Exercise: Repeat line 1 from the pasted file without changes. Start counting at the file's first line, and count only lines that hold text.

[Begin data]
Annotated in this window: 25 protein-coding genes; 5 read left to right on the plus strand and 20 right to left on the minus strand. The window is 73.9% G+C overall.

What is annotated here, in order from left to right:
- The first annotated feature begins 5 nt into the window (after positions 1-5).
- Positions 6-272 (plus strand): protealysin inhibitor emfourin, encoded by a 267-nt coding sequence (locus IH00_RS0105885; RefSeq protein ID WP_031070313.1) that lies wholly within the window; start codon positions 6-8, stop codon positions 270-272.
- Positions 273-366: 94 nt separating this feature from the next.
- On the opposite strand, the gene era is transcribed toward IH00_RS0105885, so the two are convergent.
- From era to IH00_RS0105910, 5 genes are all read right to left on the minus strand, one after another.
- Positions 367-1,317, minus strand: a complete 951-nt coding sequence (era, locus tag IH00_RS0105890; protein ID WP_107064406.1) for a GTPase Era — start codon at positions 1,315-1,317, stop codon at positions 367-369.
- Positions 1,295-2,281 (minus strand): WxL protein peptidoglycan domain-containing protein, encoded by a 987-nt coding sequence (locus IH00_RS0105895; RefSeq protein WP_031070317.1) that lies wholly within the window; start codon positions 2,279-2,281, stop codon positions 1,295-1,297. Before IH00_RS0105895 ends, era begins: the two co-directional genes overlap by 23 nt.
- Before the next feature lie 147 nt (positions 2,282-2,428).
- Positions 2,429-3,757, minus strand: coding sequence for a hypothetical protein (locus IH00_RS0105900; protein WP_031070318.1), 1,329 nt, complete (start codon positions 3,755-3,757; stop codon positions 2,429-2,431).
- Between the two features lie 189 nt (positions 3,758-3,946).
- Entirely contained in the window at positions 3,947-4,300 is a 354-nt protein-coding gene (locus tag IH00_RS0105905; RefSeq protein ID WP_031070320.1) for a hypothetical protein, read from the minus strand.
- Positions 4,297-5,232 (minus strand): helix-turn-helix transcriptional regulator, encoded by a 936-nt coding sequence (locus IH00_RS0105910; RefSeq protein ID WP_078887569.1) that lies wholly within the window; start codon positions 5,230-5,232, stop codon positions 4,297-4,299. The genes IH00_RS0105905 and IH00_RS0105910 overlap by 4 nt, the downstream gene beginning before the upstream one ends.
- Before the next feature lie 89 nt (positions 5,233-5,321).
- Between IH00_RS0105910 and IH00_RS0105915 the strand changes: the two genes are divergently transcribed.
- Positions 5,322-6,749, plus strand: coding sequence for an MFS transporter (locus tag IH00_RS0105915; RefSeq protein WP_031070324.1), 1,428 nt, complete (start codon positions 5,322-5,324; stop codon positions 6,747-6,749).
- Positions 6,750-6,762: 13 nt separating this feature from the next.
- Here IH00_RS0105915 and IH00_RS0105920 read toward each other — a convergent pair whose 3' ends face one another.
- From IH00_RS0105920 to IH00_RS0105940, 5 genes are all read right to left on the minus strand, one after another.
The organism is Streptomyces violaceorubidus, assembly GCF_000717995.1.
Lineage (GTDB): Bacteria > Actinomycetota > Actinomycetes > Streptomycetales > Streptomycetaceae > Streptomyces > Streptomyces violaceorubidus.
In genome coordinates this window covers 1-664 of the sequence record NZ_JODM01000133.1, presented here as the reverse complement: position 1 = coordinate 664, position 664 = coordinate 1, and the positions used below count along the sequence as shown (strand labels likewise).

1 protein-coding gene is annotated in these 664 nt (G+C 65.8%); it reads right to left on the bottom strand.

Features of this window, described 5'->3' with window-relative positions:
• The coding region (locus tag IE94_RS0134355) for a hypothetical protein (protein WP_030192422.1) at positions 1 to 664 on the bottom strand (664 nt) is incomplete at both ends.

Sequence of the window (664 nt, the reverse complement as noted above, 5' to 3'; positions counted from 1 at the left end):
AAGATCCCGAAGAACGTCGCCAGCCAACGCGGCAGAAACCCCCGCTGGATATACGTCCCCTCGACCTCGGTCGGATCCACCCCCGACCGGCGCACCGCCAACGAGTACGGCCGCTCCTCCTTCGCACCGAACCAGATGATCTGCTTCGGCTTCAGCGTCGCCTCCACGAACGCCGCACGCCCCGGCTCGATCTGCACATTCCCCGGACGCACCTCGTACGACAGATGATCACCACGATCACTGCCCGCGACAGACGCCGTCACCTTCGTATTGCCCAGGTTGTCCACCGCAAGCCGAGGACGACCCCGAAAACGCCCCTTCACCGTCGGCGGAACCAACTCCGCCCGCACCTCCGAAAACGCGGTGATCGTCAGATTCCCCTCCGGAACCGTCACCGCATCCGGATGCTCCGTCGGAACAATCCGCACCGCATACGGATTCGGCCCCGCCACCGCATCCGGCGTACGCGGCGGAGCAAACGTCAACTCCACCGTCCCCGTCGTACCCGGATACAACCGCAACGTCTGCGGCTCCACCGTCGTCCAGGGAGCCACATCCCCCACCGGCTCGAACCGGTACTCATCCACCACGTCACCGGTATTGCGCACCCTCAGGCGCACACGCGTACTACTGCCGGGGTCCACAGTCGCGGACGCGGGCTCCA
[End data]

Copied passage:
Annotated in this window: 25 protein-coding genes; 5 read left to right on the plus strand and 20 right to left on the minus strand. The window is 73.9% G+C overall.